Ana Jotta’s solo show, “Never the Less” (through November 11 at The Wattis Institute for Contemporary Arts, SF), features an eclectic ensemble of works from various points in her career that blur boundaries between work and play, handiwork and appropriation, cynicism and sincerity, embracing slippage in language and translation–all gathered under the umbrella of drawing in the many senses of the word.
Jotta’s (b. 1946 Lisbon, Portugal) prolific artistic career has spanned decades, and her work has been exhibited widely throughout the EU. This exhibition is the artist’s first solo show in the US and serves as a first exposure to her work for many (myself included), although during the opening reception the curators Anthony Huberman and Miguel Wandschneider urged viewers not to extrapolate from this as a “representative sample” of her work. Microcosm of her practice or not, the amuse-bouche left me equal parts intrigued, confused, and wanting to see more of Jotta’s universe.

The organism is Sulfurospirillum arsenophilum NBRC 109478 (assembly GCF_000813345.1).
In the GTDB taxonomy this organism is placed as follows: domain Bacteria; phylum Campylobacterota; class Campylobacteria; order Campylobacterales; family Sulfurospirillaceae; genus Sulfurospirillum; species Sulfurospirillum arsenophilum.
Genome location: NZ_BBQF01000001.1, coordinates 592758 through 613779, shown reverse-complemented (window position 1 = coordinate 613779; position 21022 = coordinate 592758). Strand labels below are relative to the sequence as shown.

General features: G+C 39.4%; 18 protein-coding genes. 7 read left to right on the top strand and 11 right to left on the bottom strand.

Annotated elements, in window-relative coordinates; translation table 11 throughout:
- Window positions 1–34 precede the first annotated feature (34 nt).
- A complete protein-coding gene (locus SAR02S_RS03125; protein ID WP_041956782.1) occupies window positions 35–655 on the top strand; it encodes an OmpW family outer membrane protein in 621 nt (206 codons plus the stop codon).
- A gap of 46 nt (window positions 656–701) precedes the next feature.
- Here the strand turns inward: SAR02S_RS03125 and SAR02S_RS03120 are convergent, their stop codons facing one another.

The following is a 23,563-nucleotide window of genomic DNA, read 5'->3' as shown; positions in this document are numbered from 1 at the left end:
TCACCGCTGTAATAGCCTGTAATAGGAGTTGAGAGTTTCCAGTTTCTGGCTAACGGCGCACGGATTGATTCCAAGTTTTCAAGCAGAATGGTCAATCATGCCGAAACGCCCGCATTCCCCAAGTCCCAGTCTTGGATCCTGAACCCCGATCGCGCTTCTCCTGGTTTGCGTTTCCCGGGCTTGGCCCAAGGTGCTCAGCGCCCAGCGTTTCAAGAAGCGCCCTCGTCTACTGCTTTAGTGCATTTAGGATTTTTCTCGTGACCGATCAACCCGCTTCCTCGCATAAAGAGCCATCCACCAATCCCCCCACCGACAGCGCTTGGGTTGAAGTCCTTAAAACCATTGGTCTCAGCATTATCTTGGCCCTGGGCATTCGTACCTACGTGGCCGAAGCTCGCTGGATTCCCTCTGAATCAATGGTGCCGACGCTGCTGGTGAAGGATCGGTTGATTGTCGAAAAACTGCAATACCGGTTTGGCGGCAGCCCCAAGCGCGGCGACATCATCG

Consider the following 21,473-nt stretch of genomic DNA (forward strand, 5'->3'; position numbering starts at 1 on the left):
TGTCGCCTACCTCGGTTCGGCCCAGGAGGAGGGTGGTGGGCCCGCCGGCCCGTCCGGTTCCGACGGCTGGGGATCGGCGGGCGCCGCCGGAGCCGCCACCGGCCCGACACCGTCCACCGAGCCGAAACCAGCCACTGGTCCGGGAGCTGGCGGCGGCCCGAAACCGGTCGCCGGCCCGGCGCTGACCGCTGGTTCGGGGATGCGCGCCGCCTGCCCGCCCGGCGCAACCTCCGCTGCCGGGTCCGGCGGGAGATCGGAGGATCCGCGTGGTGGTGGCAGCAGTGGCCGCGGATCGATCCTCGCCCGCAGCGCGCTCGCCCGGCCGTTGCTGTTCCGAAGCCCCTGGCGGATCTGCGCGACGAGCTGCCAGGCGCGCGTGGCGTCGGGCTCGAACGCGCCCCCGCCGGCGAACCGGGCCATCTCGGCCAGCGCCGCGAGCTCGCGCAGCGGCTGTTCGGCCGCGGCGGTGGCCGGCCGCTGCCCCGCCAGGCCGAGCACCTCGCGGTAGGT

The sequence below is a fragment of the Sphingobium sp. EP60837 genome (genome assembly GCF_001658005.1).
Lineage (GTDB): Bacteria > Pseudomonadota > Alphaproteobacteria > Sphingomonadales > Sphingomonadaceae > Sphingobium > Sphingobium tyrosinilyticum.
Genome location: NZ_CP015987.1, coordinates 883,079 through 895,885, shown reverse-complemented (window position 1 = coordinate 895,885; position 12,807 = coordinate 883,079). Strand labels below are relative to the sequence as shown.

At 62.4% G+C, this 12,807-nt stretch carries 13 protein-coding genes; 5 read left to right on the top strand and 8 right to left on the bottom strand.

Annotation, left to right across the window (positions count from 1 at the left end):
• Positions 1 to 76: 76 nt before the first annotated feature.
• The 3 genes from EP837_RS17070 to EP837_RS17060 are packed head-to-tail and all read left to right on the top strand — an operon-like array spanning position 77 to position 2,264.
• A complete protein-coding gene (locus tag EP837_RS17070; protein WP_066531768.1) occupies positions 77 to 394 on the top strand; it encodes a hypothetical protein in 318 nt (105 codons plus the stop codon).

The multifariousness of this exhibition can’t be overstated (embroidery, found/altered objects, drawings in various forms, serigraphs, sewn leather scraps, video footage showing spreads from her journals, an artist book, a calendar, wallpaper…). Throughout the gallery, Jotta has hand-drawn cartoonish figures on the wall with sharpies and pastels: a swan dipping down into a jet-black puddle, a chain of ants carrying pillow-case bindles surrounding the gallery reception desk, among various other characters who seem to be borrowed from animation or children’s books but aren’t always so familiar that one could easily trace their origins.